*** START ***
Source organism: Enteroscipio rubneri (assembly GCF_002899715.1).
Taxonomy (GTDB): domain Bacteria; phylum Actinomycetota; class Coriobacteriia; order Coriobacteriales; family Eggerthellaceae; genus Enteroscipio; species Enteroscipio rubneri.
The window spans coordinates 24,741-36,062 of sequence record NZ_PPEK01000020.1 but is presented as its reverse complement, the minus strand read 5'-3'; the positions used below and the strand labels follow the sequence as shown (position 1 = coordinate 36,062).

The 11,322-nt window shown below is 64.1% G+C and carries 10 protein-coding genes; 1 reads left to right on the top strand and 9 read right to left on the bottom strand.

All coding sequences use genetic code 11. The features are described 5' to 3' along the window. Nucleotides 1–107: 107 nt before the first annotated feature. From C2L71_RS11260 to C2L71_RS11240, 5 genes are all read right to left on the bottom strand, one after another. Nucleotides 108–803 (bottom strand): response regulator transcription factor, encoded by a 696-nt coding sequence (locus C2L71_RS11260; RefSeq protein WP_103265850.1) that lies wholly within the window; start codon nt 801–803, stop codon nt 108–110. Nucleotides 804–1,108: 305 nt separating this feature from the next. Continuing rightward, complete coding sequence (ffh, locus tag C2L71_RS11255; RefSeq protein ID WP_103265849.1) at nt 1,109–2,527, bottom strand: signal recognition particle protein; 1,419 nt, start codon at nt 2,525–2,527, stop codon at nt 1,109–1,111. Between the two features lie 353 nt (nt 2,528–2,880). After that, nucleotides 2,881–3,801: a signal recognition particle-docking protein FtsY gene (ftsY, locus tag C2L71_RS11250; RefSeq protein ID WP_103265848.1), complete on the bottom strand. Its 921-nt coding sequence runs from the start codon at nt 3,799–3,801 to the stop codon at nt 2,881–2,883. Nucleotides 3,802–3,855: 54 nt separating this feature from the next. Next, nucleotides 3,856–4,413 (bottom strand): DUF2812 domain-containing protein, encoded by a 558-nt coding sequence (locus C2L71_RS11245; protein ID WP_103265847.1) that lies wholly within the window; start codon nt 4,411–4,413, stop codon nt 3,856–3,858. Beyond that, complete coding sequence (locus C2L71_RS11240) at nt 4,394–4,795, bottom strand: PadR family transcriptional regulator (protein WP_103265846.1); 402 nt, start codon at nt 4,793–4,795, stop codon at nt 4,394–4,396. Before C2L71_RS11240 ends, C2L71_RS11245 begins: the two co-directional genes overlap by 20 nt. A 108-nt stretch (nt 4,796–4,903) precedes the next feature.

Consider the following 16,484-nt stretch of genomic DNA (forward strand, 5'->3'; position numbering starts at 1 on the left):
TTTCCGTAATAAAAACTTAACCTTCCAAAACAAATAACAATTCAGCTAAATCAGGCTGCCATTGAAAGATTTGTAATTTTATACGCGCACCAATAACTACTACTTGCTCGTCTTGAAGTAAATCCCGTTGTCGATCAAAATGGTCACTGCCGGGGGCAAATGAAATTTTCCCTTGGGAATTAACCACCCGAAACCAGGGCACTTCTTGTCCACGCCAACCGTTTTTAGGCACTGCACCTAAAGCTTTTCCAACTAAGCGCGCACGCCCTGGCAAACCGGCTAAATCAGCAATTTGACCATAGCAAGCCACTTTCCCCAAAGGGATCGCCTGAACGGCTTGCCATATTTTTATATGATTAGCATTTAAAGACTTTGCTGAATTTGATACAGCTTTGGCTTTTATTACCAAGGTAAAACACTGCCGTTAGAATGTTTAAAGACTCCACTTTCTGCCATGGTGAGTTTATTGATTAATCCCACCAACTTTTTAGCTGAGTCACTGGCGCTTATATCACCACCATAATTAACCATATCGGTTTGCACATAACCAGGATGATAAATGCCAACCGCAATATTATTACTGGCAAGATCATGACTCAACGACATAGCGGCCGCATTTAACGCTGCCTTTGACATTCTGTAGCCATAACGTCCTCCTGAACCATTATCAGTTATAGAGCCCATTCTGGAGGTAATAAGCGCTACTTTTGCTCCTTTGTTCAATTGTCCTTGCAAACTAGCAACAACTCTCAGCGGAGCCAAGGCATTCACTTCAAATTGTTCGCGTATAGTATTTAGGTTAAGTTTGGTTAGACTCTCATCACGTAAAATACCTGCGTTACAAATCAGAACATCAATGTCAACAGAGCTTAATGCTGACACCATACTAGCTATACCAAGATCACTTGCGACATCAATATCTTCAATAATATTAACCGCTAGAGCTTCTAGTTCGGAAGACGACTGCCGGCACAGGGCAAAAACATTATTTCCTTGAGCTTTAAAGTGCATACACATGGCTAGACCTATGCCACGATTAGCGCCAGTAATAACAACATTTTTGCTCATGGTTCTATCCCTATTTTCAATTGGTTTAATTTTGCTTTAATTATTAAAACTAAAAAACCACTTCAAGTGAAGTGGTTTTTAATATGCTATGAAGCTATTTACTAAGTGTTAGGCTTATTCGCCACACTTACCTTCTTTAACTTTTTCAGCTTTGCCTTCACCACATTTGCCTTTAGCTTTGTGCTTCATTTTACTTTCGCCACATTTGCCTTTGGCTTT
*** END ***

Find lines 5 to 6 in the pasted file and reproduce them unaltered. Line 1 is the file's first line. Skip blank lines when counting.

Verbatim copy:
All coding sequences use genetic code 11. The features are described 5' to 3' along the window. Nucleotides 1–107: 107 nt before the first annotated feature. From C2L71_RS11260 to C2L71_RS11240, 5 genes are all read right to left on the bottom strand, one after another. Nucleotides 108–803 (bottom strand): response regulator transcription factor, encoded by a 696-nt coding sequence (locus C2L71_RS11260; RefSeq protein WP_103265850.1) that lies wholly within the window; start codon nt 801–803, stop codon nt 108–110. Nucleotides 804–1,108: 305 nt separating this feature from the next. Continuing rightward, complete coding sequence (ffh, locus tag C2L71_RS11255; RefSeq protein ID WP_103265849.1) at nt 1,109–2,527, bottom strand: signal recognition particle protein; 1,419 nt, start codon at nt 2,525–2,527, stop codon at nt 1,109–1,111. Between the two features lie 353 nt (nt 2,528–2,880). After that, nucleotides 2,881–3,801: a signal recognition particle-docking protein FtsY gene (ftsY, locus tag C2L71_RS11250; RefSeq protein ID WP_103265848.1), complete on the bottom strand. Its 921-nt coding sequence runs from the start codon at nt 3,799–3,801 to the stop codon at nt 2,881–2,883. Nucleotides 3,802–3,855: 54 nt separating this feature from the next. Next, nucleotides 3,856–4,413 (bottom strand): DUF2812 domain-containing protein, encoded by a 558-nt coding sequence (locus C2L71_RS11245; protein ID WP_103265847.1) that lies wholly within the window; start codon nt 4,411–4,413, stop codon nt 3,856–3,858. Beyond that, complete coding sequence (locus C2L71_RS11240) at nt 4,394–4,795, bottom strand: PadR family transcriptional regulator (protein WP_103265846.1); 402 nt, start codon at nt 4,793–4,795, stop codon at nt 4,394–4,396. Before C2L71_RS11240 ends, C2L71_RS11245 begins: the two co-directional genes overlap by 20 nt. A 108-nt stretch (nt 4,796–4,903) precedes the next feature.

Consider the following 16,484-nt stretch of genomic DNA (forward strand, 5'->3'; position numbering starts at 1 on the left):